by Caitlin Briggs
I am a perfectionist and an over-achiever by nature. I am a former paramedic, a project manager, and a scientist. I am always in control, I rarely ever panic, and I’m typically the one people look to when things get overwhelming or scary. I usually excel at everything I do, and I took pride in that. I never expected any of it to change, and it all did when I had my first baby.
I had my first child 3 weeks after I defended my doctoral thesis. I had to be induced at 41+3 weeks, and my son was a vacuum delivery. I didn’t love my son immediately; I was very protective of him, but it was hard to be in love with a person I had just met, even though I’d carried him for almost a year. However, I figured that would come with time.
My recovery was difficult. In addition to tearing during delivery, I developed a pruritic urticarial papules and plaques of pregnancy (PUPPP) rash within a week after giving birth. I was covered in horribly itchy hives from my neck to my feet. I couldn’t sleep. I couldn’t hold my baby. I scratched myself until I was bloody. Steroids made it worse. My doctors told me I would have to just “wait it out”. It was miserable. In addition, I was having troubles breastfeeding. I over-produced milk, had several rounds of mastitis, and my son had problems latching initially. I was overwhelmed, itchy, and exhausted. Motherhood was like a punch in the gut to me. People would gush about how awesome it was, and I would nod along, but I was worried that people would find out I was a fraud, and that motherhood was the one thing I wasn’t successful at and honestly didn’t really like.
Within 3-4 weeks post delivery, I became very depressed. My ongoing health issues were taking their toll on me. I resented my son; none of this would have happened if I hadn’t had him. Then, I felt guilty for resenting him. This turned into a deep paranoia that if people knew how I felt, they’d take my baby away from me. And even if I wasn’t wholly in love with him, I wanted him. I wouldn’t let him out of my sight. I didn’t want anyone to hold him but me. I cried constantly. My husband suggested I call my midwife and talk about what was happening, but I refused. I lied on the post-partum quiz they give you six weeks after birth. I didn’t want anyone to know what was going on. They’d take my baby and everyone would know I wasn’t able to hack this motherhood thing. I couldn’t handle being exposed like that. Things became steadily worse, to the point that my husband was hiding knives and pain medicine, because I sobbed frequently that I wanted to die and for the pain to stop. He was worried I’d hurt myself.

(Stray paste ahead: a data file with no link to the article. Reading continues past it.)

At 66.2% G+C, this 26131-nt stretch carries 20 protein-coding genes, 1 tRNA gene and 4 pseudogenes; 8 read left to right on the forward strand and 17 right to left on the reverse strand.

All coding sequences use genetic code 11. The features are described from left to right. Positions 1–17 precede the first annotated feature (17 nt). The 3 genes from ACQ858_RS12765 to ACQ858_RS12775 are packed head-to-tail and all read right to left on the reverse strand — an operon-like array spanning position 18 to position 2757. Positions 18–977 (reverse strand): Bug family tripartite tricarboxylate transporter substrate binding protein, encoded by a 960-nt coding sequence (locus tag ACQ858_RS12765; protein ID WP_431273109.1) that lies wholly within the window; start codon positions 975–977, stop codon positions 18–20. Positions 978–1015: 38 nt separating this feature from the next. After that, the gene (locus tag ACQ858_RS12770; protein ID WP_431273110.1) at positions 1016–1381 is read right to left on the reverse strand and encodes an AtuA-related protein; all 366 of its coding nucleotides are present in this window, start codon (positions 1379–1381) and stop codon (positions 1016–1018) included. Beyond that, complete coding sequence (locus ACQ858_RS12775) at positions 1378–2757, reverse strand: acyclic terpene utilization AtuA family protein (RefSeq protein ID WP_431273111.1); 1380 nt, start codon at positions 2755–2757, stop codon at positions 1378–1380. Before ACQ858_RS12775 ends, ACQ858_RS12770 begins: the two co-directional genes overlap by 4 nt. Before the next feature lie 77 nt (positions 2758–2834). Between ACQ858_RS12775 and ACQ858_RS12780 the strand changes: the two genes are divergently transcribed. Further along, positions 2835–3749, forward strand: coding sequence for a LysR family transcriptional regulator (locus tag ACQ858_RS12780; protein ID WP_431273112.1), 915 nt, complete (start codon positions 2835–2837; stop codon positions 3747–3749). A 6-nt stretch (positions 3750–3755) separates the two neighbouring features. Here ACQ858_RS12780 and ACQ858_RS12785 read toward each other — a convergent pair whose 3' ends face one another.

Somehow, I pushed through. At around six months, things got marginally better. My rash was gone. My baby slept through the night. I started to feel like me again. The paranoia and the depression would come back when we went through sleep regressions or changed our nursing patterns, but it largely became manageable, compared to what happened after I gave birth. I eventually came out on the other side.
When we discussed having a second child, my husband told me it wouldn’t happen unless I told my midwife what I went through with our first. What had happened the first time scared him deeply; he didn’t want to be a widower with two children. I agreed and am incredibly lucky to have had wonderful midwives; they supported me, watched me for the PUPPPs rash, and helped me get in touch with the UNC Perinatal Mood Disorder clinic. I was monitored for PPD/PPA until I gave birth. Shortly after having my second son, a nurse saw some behavior from me that concerned her. As all my healthcare professionals were aware of my history, I had a visit from the UNC psychiatric team later that same day and started medication for PPD/PPA. I was on the medication until I finished breastfeeding when my son was 18 months old with regular visits to my doctor at the UNC Perinatal Mood Disorder clinic. While it wasn’t a cure all, and I did still have some challenges, my second experience was radically different from my first. I finally understood why people enjoyed having babies. Unlike with my eldest, I have memories of my second child’s infancy. That fact is both happy and heartbreaking.
I am forever grateful that I survived my first experience with PPD. It’s a miracle that I am still alive, given how dark of a hole I was in. I’m grateful that my husband took the stance that he did with my second pregnancy; because of him, I was able to be honest about my struggles. I’m thankful that I had amazing healthcare professionals who took care of me, advocated for me, and took my concerns seriously, without judging me. I’ve learned that going through this doesn’t make me a failure. I’m a much stronger person because of my experiences. I’m no longer ashamed of what happened to me, and I’ve made it a point to be more vocal about my experiences, especially to new moms, so that others know they aren’t alone. Having moms be more open about experiences with perinatal and postnatal mood disorders is sorely needed. I often wonder if my first experience would have happened the way it did if someone had said to me “You know, this isn’t easy and if you’re struggling, it’s OK. How can I help?”. Knowing you’re not alone is incredibly important.
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